Last month, I wrote about The Weinstein Co. seeking bankruptcy protection after revelations of serious sexual assault and misconduct on the part of board member, Harvey Weinstein. This misconduct occurred over decades, and remained a well-kept secret due to a document known as a Nondisclosure Agreement, or NDA.
Victims of Harvey Weinstein were required to sign nondisclosure agreements in return for receiving monetary settlements arising from claims of sexual misconduct against Mr. Weinstein. Because the victims were required to stay silent after receiving settlements from the Weinstein Co., per the nondisclosure agreements, the actions of Harvey Weinstein were never brought to light until just recently. Upon announcing its plans to seek Chapter 11 bankruptcy protection, The Weinstein Co. announced further that all nondisclosure agreements entered into with victims of Harvey Weinstein will be canceled.
According to an article in USA Today, “today, the Company also takes an important step toward justice for any victims who have been silenced by Harvey Weinstein. Since October, it has been reported that Harvey Weinstein used non-disclosure agreements as a secret weapon to silence his accusers. Effective immediately, those ‘agreements’ end.”
Why Is This Important?
The Weinstein Co. could have taken the position in the Chapter 11 proceeding that the nondisclosure agreements signed by Harvey Weinstein’s victims amounted to an enforceable executory contract that the company, and any future buyer, assumed in the bankruptcy proceeding. Assuming an executory contract in a bankruptcy proceeding means the continuation of the enforcement of the terms of the executory contract. This could have potentially kept the victims from speaking out regarding the egregious conduct of Mr. Weinstein. By not taking this position in its Chapter 11 bankruptcy, The Weinstein Co. has taken the brave step of allowing justice to move forward for the victims of Harvey Weinstein without complicating the issue of an enforceable agreement to silence the victims.
Nondisclosure Agreements a Hot Topic in the News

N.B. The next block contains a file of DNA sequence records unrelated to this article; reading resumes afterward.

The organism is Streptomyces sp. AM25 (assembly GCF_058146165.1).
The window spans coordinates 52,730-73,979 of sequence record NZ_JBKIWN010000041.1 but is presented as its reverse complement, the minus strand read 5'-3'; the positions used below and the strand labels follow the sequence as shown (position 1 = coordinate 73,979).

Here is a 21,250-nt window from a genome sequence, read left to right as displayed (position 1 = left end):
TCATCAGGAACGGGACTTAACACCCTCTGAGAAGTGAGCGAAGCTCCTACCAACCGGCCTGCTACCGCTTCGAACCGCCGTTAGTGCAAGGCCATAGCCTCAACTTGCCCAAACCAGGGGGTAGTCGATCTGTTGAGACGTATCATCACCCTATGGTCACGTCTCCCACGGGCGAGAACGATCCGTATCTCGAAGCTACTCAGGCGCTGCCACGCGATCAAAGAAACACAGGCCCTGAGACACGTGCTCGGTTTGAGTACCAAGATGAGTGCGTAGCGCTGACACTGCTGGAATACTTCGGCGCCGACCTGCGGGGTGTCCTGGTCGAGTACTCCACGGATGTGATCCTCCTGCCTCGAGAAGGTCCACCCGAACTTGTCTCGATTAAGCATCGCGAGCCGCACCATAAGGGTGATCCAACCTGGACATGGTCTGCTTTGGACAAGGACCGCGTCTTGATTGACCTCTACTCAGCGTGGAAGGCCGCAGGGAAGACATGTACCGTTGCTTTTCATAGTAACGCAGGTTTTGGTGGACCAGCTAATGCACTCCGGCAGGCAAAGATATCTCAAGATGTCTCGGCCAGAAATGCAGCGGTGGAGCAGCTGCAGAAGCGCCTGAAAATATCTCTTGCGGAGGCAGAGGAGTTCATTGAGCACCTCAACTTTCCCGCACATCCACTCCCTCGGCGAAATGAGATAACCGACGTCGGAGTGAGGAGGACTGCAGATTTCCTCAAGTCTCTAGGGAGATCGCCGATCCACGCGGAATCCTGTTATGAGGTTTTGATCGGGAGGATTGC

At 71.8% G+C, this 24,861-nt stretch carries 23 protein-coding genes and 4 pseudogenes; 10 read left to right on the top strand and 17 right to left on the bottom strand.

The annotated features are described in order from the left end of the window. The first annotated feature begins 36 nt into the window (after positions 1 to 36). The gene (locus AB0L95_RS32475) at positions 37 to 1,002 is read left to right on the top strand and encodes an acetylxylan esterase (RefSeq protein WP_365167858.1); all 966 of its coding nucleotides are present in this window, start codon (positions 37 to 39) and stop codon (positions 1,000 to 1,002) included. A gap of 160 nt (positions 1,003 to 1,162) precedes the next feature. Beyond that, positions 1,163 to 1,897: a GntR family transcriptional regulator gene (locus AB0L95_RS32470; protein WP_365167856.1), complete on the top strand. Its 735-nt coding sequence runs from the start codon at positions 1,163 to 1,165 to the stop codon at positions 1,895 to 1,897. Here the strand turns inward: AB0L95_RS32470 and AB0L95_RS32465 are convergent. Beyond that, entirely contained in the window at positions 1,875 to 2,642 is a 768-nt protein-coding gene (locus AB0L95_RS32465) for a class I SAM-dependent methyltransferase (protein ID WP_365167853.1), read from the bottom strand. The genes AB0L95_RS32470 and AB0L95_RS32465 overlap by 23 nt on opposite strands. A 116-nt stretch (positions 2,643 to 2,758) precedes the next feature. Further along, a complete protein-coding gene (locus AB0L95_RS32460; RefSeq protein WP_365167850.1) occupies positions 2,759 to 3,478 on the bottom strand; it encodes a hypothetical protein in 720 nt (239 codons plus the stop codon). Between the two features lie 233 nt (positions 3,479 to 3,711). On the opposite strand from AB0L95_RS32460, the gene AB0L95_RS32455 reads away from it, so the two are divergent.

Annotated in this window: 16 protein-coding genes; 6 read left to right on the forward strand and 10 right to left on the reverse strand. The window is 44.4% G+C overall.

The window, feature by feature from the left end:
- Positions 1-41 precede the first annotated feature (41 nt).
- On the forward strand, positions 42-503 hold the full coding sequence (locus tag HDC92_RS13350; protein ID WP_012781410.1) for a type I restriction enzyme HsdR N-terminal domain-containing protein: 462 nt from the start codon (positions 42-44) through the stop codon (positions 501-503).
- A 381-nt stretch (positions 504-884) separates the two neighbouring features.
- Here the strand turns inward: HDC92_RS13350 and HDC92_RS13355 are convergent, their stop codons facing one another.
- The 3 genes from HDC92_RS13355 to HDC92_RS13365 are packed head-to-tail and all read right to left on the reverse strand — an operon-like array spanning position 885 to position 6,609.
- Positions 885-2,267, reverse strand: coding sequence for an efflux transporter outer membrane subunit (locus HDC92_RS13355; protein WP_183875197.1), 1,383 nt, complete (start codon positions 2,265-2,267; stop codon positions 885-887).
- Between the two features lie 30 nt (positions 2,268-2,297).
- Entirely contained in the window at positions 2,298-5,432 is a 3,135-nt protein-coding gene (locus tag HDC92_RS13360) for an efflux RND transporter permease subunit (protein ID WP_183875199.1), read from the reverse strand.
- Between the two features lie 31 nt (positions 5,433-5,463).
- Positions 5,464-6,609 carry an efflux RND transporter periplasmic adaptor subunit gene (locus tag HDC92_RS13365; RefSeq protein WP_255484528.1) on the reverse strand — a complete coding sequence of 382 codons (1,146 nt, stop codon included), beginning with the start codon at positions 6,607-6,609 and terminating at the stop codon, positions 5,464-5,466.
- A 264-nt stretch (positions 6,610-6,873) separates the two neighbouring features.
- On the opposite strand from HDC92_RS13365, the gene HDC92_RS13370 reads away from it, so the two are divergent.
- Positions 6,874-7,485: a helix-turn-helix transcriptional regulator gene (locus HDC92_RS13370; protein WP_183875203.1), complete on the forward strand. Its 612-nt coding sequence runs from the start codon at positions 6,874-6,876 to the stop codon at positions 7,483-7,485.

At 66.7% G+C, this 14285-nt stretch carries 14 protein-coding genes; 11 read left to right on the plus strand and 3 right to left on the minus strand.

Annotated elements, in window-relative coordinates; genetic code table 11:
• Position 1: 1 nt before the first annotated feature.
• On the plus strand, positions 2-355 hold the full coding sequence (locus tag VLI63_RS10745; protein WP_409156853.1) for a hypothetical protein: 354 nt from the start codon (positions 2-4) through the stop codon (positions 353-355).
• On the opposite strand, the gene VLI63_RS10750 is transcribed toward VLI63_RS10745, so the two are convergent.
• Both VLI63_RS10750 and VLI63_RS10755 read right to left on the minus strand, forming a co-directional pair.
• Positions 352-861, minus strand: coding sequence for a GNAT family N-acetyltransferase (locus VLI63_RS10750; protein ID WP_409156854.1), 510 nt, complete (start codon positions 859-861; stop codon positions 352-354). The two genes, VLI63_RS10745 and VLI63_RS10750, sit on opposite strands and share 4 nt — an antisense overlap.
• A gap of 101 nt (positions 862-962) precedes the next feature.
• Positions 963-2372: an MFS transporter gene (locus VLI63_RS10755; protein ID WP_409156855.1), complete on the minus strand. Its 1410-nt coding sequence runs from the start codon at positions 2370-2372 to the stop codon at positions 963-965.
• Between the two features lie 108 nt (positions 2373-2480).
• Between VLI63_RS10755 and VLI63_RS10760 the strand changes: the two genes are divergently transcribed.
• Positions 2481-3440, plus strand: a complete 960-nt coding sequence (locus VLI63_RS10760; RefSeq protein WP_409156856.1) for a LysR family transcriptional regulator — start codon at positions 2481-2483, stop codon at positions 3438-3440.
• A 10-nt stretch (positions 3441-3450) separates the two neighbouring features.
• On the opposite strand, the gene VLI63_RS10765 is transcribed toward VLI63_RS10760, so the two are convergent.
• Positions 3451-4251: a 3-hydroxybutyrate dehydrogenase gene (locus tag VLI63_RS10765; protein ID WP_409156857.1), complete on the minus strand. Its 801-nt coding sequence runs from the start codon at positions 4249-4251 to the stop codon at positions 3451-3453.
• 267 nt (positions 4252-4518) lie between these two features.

The primary reason nondisclosure agreements is a hot topic today is the ongoing dispute between Stormy Daniels and POTUS Donald Trump. Ms. Daniels signed a NDA on the eve of the 2016 presidential election, thereby buying her silence as to allegations of a sexual affair with Donald Trump while he was married and within months of his child, Barron, being born. Stormy Daniels and Donald Trump’s attorney, Michael Cohen, are currently engaged in heated litigation over the effectiveness and legality of the NDA. If ruled enforceable, Stormy Daniels’ able legal representatives could consider the use of a bankruptcy proceeding to reject the nondisclosure agreement and free Ms. Daniels up to speak just as the victims of Harvey Weinstein have been freed to speak out. But would this plan work? It would ultimately come down to a decision by a bankruptcy judge as to whether the nondisclosure agreement actually constituted an executory contract subject to rejection in a bankruptcy proceeding.
This is not a cut and dried issue. It will depend largely on the language of the agreement and what test of “executoriness” the bankruptcy court decides to follow. I just love that word “executoriness.” But effectively, the bankruptcy judge would determine whether the NDA constituted an executory contract based on one of two tests generally used by bankruptcy courts on this issue:
- The “Countryman” test – Is there still performance remaining under the contract for both sides and is the contract so under-performed that nonperformance by either party would constitute a material breach of the nondisclosure agreement; OR
- The Functional test – whether a contract is “executory” will be determined by the benefits assumption or rejection of the agreement will bring to the bankruptcy estate.
As you can see there would not be an easy answer to this conundrum even within a bankruptcy setting. If you are considering a filing for bankruptcy relief and wish to consult with a qualified bankruptcy attorney about your options, please contact one of our locations nearest you in Alabama, Mississippi or Tennessee for a free, confidential consultation.